1. Offer more money. Thirty-nine percent of companies in the sample we polled raised salaries more than they traditionally would have to retain creative and marketing employees in the last year. And 43 percent increased bonuses. Make sure you benchmark your compensation rates with those of your competitors by consulting resources such as The Creative Group 2020 Salary Guide.
  1. Model good citizenship. Employees value companies and agencies that support the communities and causes they care about. To that end, amplify your employees’ personal donations with a matching gifts or grant program. Encourage your staff to be active in the community by offering paid time off for volunteer work. Some agencies will even engage in volunteerism as a team once or twice a year during working hours. Practicing good citizenship as a group also serves as team-building, a feel-good win-win for all involved.
  1. Amp up your amenities. Agencies and creative departments are notorious (and loved) for over-the-top perks. Consider providing daycare discounts, gym memberships or class passes to local fitness studios. Also popular: relaxation lounges, game rooms (think foosball, billiards, ping pong, video games), on-site massages and guided meditation or even just a place where employees can take a quick break to reset their creativity.
  1. Subsidize transportation. This can include free parking and subway or bus passes. Managers also might consider offering discounted bike-share or car-share memberships. With car-share memberships, employees can bike or use public transportation to get to work, but still have access to a car for during-the-day appointments. To foster a bike-friendly environment, provide easy ways for employees to lock up or store their bikes, and consider installing a couple of showers for folks who’d like to freshen up before sitting down to work. Some companies even provide bike tune-up days in which they’ll hire someone to come in and fix/tune up everyone’s bikes at no cost to employees.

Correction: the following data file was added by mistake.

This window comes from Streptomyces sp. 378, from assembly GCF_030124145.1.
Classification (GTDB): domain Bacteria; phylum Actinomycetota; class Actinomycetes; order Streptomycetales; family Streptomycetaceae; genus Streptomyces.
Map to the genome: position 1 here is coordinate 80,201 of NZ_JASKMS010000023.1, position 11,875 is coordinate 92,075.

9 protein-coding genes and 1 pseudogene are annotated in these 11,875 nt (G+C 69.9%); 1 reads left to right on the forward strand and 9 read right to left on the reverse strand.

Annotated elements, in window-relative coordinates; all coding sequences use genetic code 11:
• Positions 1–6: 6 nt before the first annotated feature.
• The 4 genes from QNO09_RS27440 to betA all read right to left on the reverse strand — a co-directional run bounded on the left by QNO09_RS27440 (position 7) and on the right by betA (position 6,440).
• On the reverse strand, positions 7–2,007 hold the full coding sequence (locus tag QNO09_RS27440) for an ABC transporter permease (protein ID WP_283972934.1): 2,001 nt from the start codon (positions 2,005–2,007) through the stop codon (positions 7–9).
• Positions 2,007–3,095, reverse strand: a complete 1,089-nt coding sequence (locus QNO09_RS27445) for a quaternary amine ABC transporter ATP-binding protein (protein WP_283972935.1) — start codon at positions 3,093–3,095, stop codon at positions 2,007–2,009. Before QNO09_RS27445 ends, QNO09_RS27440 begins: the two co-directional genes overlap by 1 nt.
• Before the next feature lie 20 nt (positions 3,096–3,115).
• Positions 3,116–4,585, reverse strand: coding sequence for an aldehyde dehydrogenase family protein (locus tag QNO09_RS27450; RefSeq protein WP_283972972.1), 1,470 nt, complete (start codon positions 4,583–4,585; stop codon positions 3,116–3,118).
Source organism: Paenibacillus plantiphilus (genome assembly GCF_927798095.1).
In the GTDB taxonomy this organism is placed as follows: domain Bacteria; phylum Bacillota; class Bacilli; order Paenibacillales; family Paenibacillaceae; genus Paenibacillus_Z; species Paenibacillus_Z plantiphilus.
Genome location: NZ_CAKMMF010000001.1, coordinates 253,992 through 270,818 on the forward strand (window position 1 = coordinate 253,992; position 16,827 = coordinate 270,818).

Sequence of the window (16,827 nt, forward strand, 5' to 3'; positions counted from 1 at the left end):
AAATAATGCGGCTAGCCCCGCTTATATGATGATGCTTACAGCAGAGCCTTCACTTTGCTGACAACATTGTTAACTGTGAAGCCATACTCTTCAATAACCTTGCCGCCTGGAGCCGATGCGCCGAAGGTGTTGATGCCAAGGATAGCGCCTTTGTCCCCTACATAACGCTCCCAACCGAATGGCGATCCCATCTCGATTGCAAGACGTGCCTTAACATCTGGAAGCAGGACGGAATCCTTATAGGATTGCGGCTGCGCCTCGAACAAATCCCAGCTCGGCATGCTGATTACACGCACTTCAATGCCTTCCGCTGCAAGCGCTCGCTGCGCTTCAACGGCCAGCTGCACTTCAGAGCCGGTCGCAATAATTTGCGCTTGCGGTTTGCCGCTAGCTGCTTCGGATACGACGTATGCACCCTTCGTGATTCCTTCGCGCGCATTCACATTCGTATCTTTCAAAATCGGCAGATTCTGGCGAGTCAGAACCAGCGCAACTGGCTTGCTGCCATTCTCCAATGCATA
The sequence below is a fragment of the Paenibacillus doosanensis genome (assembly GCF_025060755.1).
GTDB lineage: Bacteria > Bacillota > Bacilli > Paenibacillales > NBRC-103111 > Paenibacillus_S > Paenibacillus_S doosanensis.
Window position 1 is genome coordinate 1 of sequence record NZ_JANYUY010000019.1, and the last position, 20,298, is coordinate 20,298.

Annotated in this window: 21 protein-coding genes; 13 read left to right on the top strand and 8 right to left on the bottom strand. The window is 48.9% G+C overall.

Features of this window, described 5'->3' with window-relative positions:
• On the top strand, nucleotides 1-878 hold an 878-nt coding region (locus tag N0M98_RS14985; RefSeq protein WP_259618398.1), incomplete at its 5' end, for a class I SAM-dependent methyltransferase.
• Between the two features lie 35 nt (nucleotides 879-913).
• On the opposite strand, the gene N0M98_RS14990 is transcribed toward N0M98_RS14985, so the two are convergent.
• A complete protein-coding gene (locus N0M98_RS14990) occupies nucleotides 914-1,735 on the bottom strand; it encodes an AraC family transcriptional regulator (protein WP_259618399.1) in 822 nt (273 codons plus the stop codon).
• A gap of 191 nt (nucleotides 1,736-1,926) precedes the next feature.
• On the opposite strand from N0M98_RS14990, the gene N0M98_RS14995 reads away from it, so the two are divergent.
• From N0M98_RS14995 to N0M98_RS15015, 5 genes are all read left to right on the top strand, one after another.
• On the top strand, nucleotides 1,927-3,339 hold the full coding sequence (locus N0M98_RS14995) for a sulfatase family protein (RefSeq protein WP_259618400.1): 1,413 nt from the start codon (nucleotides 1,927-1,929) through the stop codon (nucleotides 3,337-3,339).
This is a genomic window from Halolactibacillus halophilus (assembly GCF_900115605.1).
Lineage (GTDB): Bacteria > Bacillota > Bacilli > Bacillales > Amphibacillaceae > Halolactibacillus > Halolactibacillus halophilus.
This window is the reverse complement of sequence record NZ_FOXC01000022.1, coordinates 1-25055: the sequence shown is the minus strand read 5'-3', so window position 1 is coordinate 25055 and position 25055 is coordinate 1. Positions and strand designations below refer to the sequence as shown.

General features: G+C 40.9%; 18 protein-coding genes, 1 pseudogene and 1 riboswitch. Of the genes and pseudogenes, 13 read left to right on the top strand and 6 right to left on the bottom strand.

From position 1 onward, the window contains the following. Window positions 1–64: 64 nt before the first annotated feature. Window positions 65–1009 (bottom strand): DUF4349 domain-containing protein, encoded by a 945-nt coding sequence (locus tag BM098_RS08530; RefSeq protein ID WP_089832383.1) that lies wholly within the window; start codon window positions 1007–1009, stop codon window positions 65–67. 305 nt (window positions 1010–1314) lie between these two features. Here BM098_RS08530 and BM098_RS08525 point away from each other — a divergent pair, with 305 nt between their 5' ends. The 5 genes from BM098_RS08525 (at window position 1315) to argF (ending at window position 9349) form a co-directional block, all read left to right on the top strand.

1. Offer appetizing incentives. Think beyond the coffee maker and Costco-size powered creamer. Consider offering free or subsidized snacks or lunches, once a week or daily. Something as simple as a basket of snacks in the breakroom can improve morale while also avoiding the dreaded afternoon “hangry” feeling. And the occasional catered lunch for a job well done can have a lasting impact.

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As Vincent Van Gogh said, “Great things are done by a series of small things brought together.” Sometimes just a few added benefits can help you keep your best people and improve your team’s job satisfaction. But don’t forget that a good retention strategy is much more than the benefits and perks you offer. Compensation, career advancement, effective leadership and open communication are other important components. Revisit your retention strategy at least once a year to evaluate how you can keep your employees happy at work.